Developing a vision-based helicopter positioning and control system is challenging for several reasons. First, helicopters are inherently unstable and capable of exhibiting high acceleration rates. They are highly sensitive to control inputs and require high frequency feedback with minimum delay for stability. For stable hovering, for example, vision-based feedback rates must be at least 30-60 Hz with no more than 1/30 second latency. Second, since helicopters rotate at high angular rates to direct main rotor thrust for translational motion, it is difficult to disambiguate rotation from translation with vision alone to estimate helicopter 3D motion. Third, helicopters have limited on-board power and payload capacity. Vision and control systems must be compact, efficient, and light weight for effective on-board integration. Finally, helicopters are extremely dangerous and present major obstacles to safe and calibrated experimentation to design and evaluate on-board systems, This dissertation addresses these issues by developing: a “visual odometer” for helicopter position estimation, a real-time and low latency vision machine architecture to implement an on-board visual odometer machine, and an array of innovative indoor testbeds for calibrated experimentation to design, build and demonstrate an airworthy vision-guided autonomous helicopter. The odometer visually locks on to ground objects viewed by a pair of on-board cameras. Using high-speed image template matching, it estimates helicopter motion by sensing object displacements in consecutive images. The visual odometer is implemented with a custom-designed real-time and low latency vision machine which modularly integrates field rate (60 Hz) template matching processors, synchronized attitude sensing and image tagging circuitry, and image acquisition, convolution, and display hardware. The visual odometer machine along with a carrier-phase differential Global Positioning System receiver, a classical PD control system, and human augmentation and safety systems are integrated on-board a mid-sized helicopter, the Yamaha R50, for vision-guided autonomous flight.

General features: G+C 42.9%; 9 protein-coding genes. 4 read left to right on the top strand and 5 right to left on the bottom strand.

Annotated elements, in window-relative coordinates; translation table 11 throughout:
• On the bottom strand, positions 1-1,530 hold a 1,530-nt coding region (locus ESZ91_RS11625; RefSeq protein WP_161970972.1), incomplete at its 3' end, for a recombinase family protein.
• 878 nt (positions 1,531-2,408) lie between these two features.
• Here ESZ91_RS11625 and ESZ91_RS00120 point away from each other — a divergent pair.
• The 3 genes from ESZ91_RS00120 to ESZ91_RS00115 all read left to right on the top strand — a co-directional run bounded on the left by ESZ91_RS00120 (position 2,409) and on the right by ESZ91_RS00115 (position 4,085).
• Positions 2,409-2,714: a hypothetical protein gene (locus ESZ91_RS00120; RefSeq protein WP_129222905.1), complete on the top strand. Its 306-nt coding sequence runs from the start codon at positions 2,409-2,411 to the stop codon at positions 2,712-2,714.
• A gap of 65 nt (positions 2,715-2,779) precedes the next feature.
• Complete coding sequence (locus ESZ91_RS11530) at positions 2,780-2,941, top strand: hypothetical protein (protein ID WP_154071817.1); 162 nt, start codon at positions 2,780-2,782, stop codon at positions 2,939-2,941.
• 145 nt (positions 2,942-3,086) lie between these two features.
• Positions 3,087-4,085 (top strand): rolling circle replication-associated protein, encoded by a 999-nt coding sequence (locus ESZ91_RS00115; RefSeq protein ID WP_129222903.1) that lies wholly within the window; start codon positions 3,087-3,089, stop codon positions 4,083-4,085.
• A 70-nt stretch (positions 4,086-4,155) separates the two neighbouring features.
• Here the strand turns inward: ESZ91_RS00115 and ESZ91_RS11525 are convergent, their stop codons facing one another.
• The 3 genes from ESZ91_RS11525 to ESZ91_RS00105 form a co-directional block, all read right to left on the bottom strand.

.

Acknowledgments It has been a privilege to work with my advisor, Dr. Take0 Kanade. I am thankful for his support and teaching during my thesis work. He taught me how to build real working systems by persistently following every lead and attending to every detail with critical attention.